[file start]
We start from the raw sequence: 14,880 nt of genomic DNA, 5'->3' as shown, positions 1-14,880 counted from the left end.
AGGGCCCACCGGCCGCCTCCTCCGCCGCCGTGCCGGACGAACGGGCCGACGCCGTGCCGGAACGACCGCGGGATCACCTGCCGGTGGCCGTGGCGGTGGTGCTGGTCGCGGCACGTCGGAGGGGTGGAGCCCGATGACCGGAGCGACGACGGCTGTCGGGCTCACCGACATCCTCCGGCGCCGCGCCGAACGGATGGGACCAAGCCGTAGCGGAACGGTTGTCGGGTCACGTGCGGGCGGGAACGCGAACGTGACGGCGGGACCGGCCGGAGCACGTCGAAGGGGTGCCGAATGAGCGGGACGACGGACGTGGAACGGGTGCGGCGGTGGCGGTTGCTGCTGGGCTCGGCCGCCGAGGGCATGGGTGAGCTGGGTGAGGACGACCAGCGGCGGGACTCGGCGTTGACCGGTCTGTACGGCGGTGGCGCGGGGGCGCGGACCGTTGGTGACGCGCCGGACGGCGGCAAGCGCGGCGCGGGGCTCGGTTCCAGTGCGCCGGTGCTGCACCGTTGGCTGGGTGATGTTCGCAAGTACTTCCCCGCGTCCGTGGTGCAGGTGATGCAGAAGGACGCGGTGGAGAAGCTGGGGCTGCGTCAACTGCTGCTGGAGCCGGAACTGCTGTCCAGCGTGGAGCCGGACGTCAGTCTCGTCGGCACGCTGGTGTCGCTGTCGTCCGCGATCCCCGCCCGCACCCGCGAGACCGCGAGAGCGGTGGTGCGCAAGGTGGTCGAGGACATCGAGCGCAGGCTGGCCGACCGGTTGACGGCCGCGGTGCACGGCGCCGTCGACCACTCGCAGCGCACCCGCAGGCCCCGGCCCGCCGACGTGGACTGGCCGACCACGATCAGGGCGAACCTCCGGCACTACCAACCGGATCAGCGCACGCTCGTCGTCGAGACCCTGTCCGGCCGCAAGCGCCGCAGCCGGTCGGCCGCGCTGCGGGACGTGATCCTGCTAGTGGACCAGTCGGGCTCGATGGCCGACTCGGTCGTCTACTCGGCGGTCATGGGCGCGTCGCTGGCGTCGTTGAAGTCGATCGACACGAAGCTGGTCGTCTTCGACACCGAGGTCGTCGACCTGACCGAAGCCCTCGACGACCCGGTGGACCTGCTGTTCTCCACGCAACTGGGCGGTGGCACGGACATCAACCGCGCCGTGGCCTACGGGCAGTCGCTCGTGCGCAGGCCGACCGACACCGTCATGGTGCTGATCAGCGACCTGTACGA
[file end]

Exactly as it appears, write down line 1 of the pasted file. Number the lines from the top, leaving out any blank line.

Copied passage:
We start from the raw sequence: 14,880 nt of genomic DNA, 5'->3' as shown, positions 1-14,880 counted from the left end.